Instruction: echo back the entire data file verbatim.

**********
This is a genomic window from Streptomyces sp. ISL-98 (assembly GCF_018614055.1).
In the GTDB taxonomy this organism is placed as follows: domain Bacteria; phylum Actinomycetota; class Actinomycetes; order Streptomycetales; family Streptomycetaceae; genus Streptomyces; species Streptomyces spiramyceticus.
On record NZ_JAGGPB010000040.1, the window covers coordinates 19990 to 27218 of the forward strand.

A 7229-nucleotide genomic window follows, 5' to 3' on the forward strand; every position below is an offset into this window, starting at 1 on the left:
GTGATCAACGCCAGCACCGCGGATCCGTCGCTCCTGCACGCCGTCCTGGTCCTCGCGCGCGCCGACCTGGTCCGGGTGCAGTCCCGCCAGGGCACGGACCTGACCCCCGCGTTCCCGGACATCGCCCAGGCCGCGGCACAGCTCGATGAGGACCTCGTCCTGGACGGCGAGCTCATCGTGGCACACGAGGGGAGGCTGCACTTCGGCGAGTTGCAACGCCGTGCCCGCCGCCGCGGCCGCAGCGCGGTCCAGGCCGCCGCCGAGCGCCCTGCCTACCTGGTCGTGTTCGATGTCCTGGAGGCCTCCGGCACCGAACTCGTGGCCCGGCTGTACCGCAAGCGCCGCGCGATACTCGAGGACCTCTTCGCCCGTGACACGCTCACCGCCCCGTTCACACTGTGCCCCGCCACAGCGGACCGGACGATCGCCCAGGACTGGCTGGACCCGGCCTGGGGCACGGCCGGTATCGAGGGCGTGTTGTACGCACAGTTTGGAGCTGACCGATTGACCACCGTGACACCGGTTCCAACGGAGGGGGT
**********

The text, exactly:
This is a genomic window from Streptomyces sp. ISL-98 (assembly GCF_018614055.1).
In the GTDB taxonomy this organism is placed as follows: domain Bacteria; phylum Actinomycetota; class Actinomycetes; order Streptomycetales; family Streptomycetaceae; genus Streptomyces; species Streptomyces spiramyceticus.
On record NZ_JAGGPB010000040.1, the window covers coordinates 19990 to 27218 of the forward strand.

A 7229-nucleotide genomic window follows, 5' to 3' on the forward strand; every position below is an offset into this window, starting at 1 on the left:
GTGATCAACGCCAGCACCGCGGATCCGTCGCTCCTGCACGCCGTCCTGGTCCTCGCGCGCGCCGACCTGGTCCGGGTGCAGTCCCGCCAGGGCACGGACCTGACCCCCGCGTTCCCGGACATCGCCCAGGCCGCGGCACAGCTCGATGAGGACCTCGTCCTGGACGGCGAGCTCATCGTGGCACACGAGGGGAGGCTGCACTTCGGCGAGTTGCAACGCCGTGCCCGCCGCCGCGGCCGCAGCGCGGTCCAGGCCGCCGCCGAGCGCCCTGCCTACCTGGTCGTGTTCGATGTCCTGGAGGCCTCCGGCACCGAACTCGTGGCCCGGCTGTACCGCAAGCGCCGCGCGATACTCGAGGACCTCTTCGCCCGTGACACGCTCACCGCCCCGTTCACACTGTGCCCCGCCACAGCGGACCGGACGATCGCCCAGGACTGGCTGGACCCGGCCTGGGGCACGGCCGGTATCGAGGGCGTGTTGTACGCACAGTTTGGAGCTGACCGATTGACCACCGTGACACCGGTTCCAACGGAGGGGGT